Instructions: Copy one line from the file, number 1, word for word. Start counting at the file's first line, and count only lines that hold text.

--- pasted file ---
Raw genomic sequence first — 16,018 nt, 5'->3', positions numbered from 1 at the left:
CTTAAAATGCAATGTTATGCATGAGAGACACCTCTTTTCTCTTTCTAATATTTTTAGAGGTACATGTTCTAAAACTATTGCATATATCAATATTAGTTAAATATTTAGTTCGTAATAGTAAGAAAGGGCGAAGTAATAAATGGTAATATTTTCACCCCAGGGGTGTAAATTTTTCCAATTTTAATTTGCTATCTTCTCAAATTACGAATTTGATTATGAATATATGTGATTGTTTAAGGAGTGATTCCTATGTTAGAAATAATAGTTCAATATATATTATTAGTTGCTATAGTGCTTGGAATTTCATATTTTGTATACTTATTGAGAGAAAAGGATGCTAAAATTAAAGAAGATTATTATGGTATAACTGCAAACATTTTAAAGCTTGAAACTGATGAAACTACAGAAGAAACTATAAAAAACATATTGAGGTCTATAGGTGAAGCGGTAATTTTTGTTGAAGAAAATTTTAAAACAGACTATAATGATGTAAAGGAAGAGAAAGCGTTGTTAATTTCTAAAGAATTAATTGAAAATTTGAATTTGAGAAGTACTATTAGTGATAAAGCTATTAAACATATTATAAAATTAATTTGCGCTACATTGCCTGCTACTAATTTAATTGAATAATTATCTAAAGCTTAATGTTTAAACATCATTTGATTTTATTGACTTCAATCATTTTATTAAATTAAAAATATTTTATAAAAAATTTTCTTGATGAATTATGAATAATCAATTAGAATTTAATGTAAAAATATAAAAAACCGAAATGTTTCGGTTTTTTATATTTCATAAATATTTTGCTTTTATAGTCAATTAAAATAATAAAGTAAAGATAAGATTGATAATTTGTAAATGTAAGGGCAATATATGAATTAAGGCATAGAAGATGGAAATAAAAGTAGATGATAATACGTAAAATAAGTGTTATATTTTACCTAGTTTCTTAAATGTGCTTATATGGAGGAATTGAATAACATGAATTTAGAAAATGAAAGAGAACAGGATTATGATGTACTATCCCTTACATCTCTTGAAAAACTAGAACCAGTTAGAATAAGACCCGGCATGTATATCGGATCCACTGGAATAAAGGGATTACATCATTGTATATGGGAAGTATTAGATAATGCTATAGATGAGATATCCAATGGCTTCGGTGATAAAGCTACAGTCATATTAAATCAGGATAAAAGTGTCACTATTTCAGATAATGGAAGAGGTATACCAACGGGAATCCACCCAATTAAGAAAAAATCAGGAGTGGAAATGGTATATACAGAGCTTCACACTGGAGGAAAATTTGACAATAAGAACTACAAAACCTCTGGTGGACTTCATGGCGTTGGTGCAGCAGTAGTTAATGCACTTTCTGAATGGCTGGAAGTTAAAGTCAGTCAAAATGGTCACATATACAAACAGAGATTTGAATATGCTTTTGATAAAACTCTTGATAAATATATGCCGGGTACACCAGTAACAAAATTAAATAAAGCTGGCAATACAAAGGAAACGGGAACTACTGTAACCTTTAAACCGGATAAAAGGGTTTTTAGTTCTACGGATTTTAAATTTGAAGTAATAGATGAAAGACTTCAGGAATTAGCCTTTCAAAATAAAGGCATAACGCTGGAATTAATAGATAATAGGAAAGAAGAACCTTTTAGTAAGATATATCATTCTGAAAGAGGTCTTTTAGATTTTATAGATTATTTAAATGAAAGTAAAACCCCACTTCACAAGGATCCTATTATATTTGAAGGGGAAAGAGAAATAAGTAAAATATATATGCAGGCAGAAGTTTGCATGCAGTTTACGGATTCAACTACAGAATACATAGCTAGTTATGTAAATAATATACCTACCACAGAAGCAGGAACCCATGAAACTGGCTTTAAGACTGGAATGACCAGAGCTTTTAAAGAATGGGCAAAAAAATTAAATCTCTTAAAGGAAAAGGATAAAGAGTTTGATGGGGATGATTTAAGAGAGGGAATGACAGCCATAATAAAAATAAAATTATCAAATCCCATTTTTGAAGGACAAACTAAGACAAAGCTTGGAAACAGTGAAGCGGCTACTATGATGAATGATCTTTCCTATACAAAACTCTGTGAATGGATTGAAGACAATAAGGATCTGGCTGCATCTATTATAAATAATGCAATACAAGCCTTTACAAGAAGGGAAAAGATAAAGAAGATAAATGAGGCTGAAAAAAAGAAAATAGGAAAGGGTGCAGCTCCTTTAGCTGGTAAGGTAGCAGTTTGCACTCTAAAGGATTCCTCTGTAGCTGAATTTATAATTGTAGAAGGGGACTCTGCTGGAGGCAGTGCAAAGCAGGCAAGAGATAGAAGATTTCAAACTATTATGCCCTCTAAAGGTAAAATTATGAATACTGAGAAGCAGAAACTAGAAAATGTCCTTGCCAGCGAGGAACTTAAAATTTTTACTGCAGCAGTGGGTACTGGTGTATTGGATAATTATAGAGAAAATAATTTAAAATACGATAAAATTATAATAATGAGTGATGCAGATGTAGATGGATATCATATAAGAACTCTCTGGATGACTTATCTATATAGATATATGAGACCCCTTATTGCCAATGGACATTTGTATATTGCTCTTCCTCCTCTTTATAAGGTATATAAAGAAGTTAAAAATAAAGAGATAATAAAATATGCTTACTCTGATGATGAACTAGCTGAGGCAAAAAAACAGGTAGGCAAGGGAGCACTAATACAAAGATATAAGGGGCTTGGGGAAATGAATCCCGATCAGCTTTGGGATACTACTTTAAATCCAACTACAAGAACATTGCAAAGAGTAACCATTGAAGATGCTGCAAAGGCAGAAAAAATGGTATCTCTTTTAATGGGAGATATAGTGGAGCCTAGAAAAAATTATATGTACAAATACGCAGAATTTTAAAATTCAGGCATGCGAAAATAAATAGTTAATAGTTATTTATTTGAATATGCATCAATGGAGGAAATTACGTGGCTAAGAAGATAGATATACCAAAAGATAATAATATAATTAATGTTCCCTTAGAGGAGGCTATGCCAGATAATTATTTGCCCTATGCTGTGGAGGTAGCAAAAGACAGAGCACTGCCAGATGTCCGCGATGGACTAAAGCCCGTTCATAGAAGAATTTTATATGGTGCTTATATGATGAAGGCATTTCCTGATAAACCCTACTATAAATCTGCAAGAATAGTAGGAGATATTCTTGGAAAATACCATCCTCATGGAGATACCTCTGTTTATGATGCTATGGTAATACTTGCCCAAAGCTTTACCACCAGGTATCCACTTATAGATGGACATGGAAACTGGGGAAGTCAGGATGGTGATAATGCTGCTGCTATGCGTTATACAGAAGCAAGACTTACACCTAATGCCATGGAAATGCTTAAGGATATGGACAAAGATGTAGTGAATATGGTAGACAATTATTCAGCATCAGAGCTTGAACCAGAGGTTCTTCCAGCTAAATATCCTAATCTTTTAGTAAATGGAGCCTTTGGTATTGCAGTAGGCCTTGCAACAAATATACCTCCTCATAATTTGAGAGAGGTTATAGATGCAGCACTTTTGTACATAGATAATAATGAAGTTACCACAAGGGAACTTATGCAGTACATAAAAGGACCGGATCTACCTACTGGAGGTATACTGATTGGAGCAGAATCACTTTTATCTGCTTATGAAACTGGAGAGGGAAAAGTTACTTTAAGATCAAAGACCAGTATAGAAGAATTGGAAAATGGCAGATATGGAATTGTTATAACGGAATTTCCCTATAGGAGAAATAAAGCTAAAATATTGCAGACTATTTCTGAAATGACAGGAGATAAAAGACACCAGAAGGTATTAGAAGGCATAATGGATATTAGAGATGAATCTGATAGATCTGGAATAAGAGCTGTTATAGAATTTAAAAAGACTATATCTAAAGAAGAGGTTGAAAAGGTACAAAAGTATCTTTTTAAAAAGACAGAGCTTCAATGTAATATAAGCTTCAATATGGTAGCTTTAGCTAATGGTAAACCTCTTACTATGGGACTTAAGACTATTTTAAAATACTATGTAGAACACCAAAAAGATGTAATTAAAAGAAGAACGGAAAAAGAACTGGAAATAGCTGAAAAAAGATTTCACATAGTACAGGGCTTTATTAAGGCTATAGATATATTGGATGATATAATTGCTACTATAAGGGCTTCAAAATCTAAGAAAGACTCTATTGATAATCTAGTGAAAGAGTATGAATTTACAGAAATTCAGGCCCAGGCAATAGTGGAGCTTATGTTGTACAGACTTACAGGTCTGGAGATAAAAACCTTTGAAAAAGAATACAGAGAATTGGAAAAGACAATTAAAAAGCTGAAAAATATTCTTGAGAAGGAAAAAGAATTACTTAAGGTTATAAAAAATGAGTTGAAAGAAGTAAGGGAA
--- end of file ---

Raw genomic sequence first — 16,018 nt, 5'->3', positions numbered from 1 at the left: